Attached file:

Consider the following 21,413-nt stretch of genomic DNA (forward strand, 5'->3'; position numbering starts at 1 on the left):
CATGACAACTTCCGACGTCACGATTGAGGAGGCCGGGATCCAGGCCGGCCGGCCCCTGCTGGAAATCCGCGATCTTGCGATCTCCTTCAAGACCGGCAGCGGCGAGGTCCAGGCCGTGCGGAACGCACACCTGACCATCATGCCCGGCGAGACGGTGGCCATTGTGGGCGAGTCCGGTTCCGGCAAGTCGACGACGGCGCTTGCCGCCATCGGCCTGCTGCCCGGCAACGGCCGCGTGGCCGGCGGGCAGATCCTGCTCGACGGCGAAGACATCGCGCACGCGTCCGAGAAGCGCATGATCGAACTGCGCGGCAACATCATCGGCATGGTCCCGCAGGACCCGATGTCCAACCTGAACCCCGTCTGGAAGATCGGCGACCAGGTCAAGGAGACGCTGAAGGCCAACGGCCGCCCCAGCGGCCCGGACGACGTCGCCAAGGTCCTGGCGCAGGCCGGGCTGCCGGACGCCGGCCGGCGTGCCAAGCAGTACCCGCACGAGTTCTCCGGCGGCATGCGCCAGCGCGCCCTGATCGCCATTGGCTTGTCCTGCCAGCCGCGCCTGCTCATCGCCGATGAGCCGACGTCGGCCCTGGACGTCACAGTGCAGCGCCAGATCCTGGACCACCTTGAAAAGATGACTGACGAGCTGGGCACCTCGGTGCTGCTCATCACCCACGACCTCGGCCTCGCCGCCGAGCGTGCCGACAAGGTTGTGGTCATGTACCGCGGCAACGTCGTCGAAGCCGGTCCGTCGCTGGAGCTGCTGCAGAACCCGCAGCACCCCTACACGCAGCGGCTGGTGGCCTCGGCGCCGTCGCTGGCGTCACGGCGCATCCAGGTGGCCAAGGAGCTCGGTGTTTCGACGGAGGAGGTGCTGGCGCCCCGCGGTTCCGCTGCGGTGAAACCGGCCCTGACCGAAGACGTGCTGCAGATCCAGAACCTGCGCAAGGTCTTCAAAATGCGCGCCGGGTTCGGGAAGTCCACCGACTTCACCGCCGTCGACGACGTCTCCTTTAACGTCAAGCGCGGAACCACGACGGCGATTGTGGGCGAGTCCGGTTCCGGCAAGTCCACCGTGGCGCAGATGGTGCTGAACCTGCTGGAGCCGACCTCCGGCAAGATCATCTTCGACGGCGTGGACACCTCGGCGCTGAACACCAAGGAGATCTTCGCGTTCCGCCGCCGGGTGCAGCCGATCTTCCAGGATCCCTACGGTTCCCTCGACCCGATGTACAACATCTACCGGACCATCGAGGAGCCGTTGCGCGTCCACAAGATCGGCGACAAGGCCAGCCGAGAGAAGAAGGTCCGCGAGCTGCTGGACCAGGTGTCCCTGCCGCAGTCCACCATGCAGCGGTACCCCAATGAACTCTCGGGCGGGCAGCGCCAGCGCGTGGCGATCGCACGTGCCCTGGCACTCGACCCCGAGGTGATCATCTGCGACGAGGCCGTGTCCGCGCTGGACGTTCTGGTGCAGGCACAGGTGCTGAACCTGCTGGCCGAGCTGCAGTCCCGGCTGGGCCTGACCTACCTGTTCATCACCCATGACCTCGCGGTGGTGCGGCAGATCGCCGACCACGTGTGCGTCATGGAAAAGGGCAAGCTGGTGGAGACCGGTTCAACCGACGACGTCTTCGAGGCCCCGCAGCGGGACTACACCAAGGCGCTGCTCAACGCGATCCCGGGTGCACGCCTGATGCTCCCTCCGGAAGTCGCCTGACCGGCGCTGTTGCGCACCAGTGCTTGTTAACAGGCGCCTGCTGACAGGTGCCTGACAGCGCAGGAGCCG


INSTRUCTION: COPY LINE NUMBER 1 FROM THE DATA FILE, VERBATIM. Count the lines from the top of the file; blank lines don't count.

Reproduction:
Consider the following 21,413-nt stretch of genomic DNA (forward strand, 5'->3'; position numbering starts at 1 on the left):